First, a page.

Three ways to think of the future…

Geoff Mulgan’s blog: “Here I suggest three complementary ways of thinking about the future which provide partial protection against the pitfalls.
The shape of the future
First, create your own composite future by engaging with the trends. There are many methods available for mapping the future – from Foresight to scenarios to the Delphi method.
Behind all are implicit views about the shapes of change. Indeed any quantitative exploration of the future uses a common language of patterns (shown in this table above) which summarises the fact that some things will go up, some go down, some change suddenly and some not at all.
All of us have implicit or explicit assumptions about these. But it’s rare to interrogate them systematically and test whether our assumptions about what fits in which category are right.
Let’s start with the J shaped curves. Many of the long-term trends around physical phenomena look J-curved: rising carbon emissions, water useage and energy consumption have been exponential in shape over the centuries. As we know, physical constraints mean that these simply can’t go on – the J curves have to become S shaped sooner or later, or else crash. That is the ecological challenge of the 21st century.
New revolutions
But there are other J curves, particularly the ones associated with digital technology.  Moore’s Law and Metcalfe’s Law describe the dramatically expanding processing power of chips, and the growing connectedness of the world.  Some hope that the sheer pace of technological progress will somehow solve the ecological challenges. That hope has more to do with culture than evidence. But these J curves are much faster than the physical ones – any factor that doubles every 18 months achieves stupendous rates of change over decades.
That’s why we can be pretty confident that digital technologies will continue to throw up new revolutions – whether around the Internet of Things, the quantified self, machine learning, robots, mass surveillance or new kinds of social movement. But what form these will take is much harder to predict, and most digital prediction has been unreliable – we have Youtube but not the Interactive TV many predicted (when did you last vote on how a drama should end?); relatively simple SMS and twitter spread much more than ISDN or fibre to the home.  And plausible ideas like the long tail theory turned out to be largely wrong.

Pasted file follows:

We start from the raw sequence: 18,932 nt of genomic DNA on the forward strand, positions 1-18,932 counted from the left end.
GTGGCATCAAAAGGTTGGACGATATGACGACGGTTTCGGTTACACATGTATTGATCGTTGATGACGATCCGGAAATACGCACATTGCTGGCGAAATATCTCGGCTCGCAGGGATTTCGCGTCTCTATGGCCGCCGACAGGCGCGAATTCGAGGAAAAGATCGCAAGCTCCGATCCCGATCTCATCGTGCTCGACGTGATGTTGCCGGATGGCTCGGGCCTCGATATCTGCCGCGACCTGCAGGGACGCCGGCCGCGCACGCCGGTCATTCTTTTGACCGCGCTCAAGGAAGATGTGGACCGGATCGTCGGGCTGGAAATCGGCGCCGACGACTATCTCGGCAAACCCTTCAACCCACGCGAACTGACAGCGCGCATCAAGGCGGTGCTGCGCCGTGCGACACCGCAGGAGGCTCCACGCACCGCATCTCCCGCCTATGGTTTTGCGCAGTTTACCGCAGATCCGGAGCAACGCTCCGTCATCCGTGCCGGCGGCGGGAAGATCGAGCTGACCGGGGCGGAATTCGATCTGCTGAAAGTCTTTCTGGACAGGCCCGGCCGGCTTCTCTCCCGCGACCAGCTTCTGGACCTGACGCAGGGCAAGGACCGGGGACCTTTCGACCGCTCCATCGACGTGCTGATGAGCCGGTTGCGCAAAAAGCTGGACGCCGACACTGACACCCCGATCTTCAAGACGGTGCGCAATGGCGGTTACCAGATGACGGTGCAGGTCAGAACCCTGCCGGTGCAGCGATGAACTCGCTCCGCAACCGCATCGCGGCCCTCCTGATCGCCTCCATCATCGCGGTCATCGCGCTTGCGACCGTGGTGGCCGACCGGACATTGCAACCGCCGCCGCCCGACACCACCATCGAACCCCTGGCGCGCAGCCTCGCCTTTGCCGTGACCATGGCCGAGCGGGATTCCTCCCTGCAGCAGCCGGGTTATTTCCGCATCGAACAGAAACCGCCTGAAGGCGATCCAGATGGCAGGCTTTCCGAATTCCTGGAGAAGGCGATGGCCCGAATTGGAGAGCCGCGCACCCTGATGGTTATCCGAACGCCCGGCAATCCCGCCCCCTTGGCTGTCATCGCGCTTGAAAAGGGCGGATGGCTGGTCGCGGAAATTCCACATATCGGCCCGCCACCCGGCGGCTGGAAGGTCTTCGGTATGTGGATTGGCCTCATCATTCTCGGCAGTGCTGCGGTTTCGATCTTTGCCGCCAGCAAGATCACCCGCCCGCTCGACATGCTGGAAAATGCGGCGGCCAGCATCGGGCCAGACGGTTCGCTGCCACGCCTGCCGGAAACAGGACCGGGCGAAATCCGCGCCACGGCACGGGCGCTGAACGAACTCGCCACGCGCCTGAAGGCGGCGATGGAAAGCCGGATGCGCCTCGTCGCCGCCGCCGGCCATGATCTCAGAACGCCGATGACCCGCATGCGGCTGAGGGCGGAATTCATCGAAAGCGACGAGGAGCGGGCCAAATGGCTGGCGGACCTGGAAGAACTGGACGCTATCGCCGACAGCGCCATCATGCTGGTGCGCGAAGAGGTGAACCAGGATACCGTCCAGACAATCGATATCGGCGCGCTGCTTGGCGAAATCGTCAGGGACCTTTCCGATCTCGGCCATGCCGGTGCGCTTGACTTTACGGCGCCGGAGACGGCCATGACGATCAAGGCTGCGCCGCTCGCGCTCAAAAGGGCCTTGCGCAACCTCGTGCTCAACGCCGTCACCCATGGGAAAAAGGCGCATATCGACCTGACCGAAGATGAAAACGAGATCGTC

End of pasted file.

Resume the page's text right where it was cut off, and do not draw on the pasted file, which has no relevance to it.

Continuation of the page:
If the J curves are dramatic but unusual, much more of the world is shaped by straight line trends – like ageing or the rising price of disease that some predict will take costs of healthcare up towards 40 or 50% of GDP by late in the century, or incremental advances in fuel efficiency, or the likely relative growth of the Chinese economy.
Also important are the flat straight lines – the things that probably won’t change in the next decade or two:  the continued existence of nation states not unlike those of the 19th century? Air travel making use of fifty year old technologies?
Great imponderables
If the Js are the most challenging trends, the most interesting ones are the ‘U’s’- the examples of trends bending:  like crime which went up for a century and then started going down, or world population that has been going up but could start going down in the later part of this century, or divorce rates which seem to have plateaued, or Chinese labour supply which is forecast to turn down in the 2020s.
No one knows if the apparently remorseless upward trends of obesity and depression will turn downwards. No one knows if the next generation in the West will be poorer than their parents. And no one knows if democratic politics will reinvent itself and restore trust. In every case, much depends on what we do. None of these trends is a fact of nature or an act of God.
That’s one reason why it’s good to immerse yourself in these trends and interrogate what shape they really are. Out of that interrogation we can build a rough mental model and generate our own hypotheses – ones not based on the latest fashion or bestseller but hopefully on a sense of what the data shows and in particular what’s happening to the deltas – the current rates of change of different phenomena.”